Plantation workers in the Bogawanthalawa area held a protest on September 15 against the union sellout, only to be attacked by CWC-organised thugs. Police exploited the provocation to fire tear gas to disperse the crowd. After this incident, the DWC, NUW and CWA, which had called the protest, called off a previously arranged public meeting, saying they were heeding a police warning about further attacks by CWC thugs.


The next day, workers at the Kotiyagala, Bredwell, Bogawana, Tillary, Theresa, Lynsted, and Bogawanthalawa estates went on strike to oppose the police actions. Hearing that CWC leader Thondaman was visiting the area, about 5,000 workers marched into Bogawanthalawa town in a show of protest. Police blocked their way and allowed Thondaman to leave. To disperse workers, police fired tear gas and warning shots over their heads.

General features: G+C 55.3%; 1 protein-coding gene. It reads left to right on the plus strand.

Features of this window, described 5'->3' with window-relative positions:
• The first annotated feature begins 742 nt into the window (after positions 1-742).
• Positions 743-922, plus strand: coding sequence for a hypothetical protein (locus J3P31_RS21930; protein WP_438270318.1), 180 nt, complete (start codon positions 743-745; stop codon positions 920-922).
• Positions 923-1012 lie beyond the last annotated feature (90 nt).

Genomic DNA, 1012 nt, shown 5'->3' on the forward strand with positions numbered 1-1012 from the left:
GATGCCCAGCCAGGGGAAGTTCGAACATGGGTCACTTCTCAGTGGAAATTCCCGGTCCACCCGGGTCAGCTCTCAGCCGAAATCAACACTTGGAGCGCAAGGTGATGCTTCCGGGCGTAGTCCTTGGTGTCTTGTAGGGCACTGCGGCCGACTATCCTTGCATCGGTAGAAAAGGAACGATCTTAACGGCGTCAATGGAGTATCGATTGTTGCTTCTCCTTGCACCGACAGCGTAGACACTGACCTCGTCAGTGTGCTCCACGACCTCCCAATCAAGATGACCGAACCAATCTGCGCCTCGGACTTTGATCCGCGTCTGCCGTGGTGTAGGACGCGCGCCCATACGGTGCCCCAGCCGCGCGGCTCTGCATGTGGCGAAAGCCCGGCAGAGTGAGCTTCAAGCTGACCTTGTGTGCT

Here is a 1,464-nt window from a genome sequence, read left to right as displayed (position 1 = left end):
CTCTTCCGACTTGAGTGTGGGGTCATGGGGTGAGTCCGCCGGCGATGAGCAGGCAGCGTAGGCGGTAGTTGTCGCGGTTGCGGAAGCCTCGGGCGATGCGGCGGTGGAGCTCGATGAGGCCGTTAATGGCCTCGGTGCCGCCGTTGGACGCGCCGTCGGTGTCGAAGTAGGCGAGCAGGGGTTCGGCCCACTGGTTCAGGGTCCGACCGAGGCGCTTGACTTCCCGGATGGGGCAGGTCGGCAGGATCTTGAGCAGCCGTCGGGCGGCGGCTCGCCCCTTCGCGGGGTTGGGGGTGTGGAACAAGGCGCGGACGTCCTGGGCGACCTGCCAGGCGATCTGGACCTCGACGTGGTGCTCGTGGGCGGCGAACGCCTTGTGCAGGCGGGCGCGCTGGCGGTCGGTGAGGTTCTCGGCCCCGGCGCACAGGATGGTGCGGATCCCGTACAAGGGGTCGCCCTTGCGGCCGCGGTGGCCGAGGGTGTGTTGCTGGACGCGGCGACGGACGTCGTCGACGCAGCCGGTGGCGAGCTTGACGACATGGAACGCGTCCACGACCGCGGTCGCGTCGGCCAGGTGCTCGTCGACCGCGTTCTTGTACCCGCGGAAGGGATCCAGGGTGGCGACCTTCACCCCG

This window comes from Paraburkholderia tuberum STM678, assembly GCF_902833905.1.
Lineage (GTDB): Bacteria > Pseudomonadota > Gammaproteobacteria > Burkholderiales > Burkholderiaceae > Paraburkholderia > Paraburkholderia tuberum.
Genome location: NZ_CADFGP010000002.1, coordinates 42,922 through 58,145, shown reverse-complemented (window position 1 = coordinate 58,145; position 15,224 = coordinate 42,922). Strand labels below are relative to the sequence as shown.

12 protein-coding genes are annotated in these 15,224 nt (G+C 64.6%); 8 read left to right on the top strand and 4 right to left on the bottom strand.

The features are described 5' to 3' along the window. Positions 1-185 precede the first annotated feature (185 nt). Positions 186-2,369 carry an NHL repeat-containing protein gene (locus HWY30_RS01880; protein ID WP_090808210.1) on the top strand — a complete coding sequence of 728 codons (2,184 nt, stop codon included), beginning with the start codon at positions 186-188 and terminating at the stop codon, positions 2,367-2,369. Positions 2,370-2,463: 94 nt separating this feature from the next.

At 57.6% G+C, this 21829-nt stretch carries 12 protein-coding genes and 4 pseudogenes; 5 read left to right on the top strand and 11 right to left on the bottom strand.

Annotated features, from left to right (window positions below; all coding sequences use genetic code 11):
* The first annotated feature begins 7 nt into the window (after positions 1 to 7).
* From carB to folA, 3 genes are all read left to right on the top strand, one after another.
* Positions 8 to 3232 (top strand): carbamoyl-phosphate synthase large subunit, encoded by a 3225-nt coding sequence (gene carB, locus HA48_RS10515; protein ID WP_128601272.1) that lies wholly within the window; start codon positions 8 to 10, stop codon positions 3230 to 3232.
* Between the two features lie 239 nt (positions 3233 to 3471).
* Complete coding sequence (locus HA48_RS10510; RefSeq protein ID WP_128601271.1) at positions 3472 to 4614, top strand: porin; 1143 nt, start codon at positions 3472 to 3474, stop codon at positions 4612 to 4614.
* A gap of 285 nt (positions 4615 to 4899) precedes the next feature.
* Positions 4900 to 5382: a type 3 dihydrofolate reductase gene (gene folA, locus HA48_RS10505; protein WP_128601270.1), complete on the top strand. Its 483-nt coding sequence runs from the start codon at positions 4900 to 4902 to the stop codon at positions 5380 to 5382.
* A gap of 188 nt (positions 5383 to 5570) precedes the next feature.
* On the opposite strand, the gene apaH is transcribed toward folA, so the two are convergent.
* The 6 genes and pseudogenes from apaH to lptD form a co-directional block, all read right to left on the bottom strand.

By last weekend, police had informed the leaders of the DWC, CWA and NUW that they had been faxed a list of 34 workers who had attacked the CWC office and the police during the protest on September 16. Most of the workers on the list were members of one of these unions. Three were CWC members. After speaking to the police, all the union leaders agreed to produce the workers in court.


To justify their actions, the union officials told the workers that the CWC had wanted to have them arrested under the draconian Prevention of Terrorism Act (PTA), which allows for indefinite detention without trial. The officials claimed that by agreeing to the police request, they had pre-empted the CWC move.


This is simply a cover-up. The police knew that arresting workers on the estates would have sparked angry protests so they asked these unions to do their dirty work. By rounding up the accused workers for the courts, the unions have demonstrated their role as industrial policemen of the working class in the most literal sense.


Antony Chrisdender, the Kotiyagala DWC branch leader, was among the workers facing charges in court on Tuesday. Speaking about the actions of the police on September 16 and the wage deal, he told the WSWS: